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Confessions of a bargain hunter

In the offices of an unmarked high-rise building in Boston sits Seth Klarman, surrounded by stacks of papers and books, which, by his own admission, are at risk of toppling over and crushing him at any instant.

In the offices of an unmarked high-rise building in Boston sits Seth Klarman, surrounded by stacks of papers and books, which, by his own admission, are at risk of toppling over and crushing him at any instant.

Klarman is the founder and president of the phenomenally successful Baupost Group, a $29 billion "deep value" hedge fund. It has produced 19 per cent annual returns, and every $10,000 given to Klarman at inception in 1982 is worth about $1.85 million today - and this was achieved while carrying extremely high levels of cash (more than 50 per cent at times) and using minimal leverage.

So how did he do it?

Know your seller

The financial markets are fiercely competitive, with millions of investors, traders and speculators around the world trying to outwit one another. Klarman concluded that since prices are set by the forces of supply and demand, rather than buy something and wait for someone to demand it at a higher price, why not wait for an irrational supplier to sell it to you for any price? Hence, Klarman looks for assets that people are being forced to sell or avoid, often as a result of fear or institutional constraints.

You can apply this principle by looking at heavily sold or avoided opportunities closer to home.

For example, stocks at the bottom of the S&P/ASX 200 are kicked out and replaced on a regular basis and, since index funds can hold stocks only over a certain size, newly removed stocks from the

S&P/ASX 200 are sometimes driven down in price because of the selling pressure from such funds.

To make matters better, owing to regulation many super funds often cannot invest in smaller companies and such stocks are rarely followed by analysts. Servcorp resides on Intelligent Investor's buy list and falls into this category.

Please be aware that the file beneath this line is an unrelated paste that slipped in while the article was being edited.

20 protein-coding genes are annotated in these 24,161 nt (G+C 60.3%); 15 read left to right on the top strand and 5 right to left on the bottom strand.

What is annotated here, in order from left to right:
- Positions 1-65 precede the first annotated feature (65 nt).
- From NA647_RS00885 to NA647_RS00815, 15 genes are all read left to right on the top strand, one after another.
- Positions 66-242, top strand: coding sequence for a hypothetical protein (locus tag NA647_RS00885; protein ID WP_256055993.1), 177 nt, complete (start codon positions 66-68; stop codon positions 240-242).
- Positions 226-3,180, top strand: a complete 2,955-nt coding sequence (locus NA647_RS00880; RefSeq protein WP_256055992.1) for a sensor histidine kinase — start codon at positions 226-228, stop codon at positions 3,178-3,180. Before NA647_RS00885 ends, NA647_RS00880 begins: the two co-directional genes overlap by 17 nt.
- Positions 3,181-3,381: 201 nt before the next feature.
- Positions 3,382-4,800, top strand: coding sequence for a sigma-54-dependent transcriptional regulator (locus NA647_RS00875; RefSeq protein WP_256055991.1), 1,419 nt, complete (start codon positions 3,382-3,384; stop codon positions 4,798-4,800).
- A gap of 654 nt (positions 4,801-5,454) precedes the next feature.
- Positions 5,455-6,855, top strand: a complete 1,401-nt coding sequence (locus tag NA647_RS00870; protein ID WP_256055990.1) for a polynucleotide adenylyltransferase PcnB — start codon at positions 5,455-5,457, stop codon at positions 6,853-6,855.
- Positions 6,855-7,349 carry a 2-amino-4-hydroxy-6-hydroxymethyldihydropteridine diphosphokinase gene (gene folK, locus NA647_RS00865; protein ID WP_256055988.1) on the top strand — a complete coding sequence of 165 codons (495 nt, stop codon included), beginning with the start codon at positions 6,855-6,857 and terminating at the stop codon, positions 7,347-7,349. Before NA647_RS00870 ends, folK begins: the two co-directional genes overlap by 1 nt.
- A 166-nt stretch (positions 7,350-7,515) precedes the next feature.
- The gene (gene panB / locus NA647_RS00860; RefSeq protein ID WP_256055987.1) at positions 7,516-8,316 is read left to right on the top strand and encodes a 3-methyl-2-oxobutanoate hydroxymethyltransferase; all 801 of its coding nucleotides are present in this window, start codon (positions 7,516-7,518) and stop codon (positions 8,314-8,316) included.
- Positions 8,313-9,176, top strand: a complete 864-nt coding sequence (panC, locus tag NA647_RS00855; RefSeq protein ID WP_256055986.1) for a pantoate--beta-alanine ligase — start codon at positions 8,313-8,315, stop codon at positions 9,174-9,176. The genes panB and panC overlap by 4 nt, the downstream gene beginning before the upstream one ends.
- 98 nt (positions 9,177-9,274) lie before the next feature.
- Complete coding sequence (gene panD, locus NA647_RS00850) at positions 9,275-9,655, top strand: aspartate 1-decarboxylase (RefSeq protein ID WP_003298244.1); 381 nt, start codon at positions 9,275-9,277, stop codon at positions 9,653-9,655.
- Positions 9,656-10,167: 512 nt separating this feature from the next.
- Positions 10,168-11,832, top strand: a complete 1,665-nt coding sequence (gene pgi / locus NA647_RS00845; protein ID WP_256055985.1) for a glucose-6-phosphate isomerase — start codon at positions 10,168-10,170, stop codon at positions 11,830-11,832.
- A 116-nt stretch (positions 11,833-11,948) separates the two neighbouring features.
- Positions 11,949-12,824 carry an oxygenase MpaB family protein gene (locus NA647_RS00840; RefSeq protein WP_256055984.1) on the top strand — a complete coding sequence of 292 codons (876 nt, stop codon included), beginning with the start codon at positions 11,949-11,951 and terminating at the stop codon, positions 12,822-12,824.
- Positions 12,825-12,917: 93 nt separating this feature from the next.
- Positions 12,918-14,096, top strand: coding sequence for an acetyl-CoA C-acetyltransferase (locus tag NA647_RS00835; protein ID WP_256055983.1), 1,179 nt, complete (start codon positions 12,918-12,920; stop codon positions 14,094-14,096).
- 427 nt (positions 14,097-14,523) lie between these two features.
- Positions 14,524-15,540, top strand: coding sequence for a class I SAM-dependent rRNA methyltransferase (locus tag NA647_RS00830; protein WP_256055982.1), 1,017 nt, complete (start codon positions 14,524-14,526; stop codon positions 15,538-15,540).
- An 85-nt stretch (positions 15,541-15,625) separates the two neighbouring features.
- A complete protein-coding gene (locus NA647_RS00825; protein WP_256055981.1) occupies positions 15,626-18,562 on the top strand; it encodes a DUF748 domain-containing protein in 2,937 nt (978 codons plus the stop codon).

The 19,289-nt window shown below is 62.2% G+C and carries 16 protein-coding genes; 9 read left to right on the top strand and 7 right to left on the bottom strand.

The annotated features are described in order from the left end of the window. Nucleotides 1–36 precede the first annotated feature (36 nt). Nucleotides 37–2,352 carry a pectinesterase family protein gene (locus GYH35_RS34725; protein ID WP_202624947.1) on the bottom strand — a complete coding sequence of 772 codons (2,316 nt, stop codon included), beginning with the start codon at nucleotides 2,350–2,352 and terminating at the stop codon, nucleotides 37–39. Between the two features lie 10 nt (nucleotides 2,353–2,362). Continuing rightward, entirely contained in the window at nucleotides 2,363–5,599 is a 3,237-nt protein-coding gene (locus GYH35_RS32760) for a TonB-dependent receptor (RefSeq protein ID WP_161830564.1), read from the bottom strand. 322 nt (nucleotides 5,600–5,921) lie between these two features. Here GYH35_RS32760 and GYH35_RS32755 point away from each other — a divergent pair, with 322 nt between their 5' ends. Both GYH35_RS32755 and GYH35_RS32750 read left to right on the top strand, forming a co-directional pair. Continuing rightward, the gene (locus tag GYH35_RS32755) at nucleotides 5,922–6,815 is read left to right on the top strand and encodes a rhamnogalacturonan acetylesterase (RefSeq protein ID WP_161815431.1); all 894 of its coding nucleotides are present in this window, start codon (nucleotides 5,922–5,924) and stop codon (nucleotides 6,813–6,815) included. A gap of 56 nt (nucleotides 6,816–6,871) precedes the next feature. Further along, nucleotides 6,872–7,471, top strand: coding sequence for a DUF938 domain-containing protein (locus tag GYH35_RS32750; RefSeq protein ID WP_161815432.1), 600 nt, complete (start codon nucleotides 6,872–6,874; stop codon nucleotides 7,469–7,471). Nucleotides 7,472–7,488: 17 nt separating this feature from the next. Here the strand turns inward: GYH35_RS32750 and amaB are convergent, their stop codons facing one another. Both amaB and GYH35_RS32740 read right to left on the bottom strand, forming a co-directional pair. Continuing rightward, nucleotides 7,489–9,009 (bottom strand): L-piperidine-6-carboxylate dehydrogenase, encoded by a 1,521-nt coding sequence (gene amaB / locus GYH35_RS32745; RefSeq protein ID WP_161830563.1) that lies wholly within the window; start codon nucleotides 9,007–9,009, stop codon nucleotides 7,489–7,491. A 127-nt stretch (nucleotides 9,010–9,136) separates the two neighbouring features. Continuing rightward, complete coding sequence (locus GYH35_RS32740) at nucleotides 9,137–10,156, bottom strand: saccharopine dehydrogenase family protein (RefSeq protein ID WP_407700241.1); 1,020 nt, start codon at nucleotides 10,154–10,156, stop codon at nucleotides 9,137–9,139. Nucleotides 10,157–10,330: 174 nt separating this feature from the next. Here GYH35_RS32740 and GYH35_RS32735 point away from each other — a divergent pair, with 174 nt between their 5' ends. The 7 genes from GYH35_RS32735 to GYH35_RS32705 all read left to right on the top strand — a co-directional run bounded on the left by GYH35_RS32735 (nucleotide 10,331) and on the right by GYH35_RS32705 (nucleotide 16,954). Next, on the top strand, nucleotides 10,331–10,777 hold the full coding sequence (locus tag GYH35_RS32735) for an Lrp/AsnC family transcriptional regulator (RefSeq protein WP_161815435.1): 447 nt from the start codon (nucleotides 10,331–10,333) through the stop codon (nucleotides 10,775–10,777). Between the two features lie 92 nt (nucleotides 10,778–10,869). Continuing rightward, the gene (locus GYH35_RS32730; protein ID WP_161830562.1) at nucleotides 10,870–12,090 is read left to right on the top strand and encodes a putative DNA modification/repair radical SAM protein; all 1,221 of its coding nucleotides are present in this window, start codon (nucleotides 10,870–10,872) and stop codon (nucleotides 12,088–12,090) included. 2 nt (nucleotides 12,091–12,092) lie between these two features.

Some institutions are also forced to ignore debt instruments unless they achieve a certain credit rating, even though they might offer an attractive risk-reward profile. You can take advantage of this by investing in income securities in a downturn, when large price falls create great opportunities such as those in 2009, for example, the Goodman PLUS, Dexus RENTS and Southern Cross SKIES hybrid securities.

Tax-loss selling (in Australia, this tends to occur in June, at the end of the financial year) can cause irrational mispricing in already beaten-down stocks. Cheap blue chips that could be this group next week include Computershare, QBE Insurance and Macquarie Group.

Competitive advantage

The difference between great investors and mediocre ones is only a few percentage points in terms of judging things correctly. Klarman realised he would have to bring something different to the game to win: a "competitive advantage".

"I will buy what other people are selling," Klarman says. "What is out of favour, what is loathed and despised, where there is financial distress, litigation - basically, where there is trouble."

An inexperienced individual will have little success using such a tactic. After all, how many of us have four years to spend analysing Enron's accounts? Instead, look for inefficiencies you can exploit.

Most market participants have a narrow, short-term view and are driven by fear and greed. So your edge is having a longer-term perspective and controlling your emotions. These two advantages will help you pile on the performance points over the professionals. Both have been invaluable to Klarman.

Cash is a weapon

Holding cash is perhaps Klarman's most famed characteristic.

However, contrary to what you might expect, Klarman holds cash so it can be used in a concentrated manner when the right opportunity arises. This is because while value investing outperforms in the long run, Klarman quips that "you have to be around for the long run ... [you have to make sure] you don't get out and you are a buyer".

Despite the complexity of some of his investments, Klarman's underlying approach is not complicated, although that is far from saying it is easy.

He says Baupost has outperformed "by always buying at a significant discount to underlying business value, by replacing current holdings as better bargains come along, by selling when the market value comes to reflect its underlying value, and by holding cash ... until other attractive investments become available".

Nathan Bell is the research director at Intelligent Investor, intelligent This article contains general investment advice only (under AFSL 282288).

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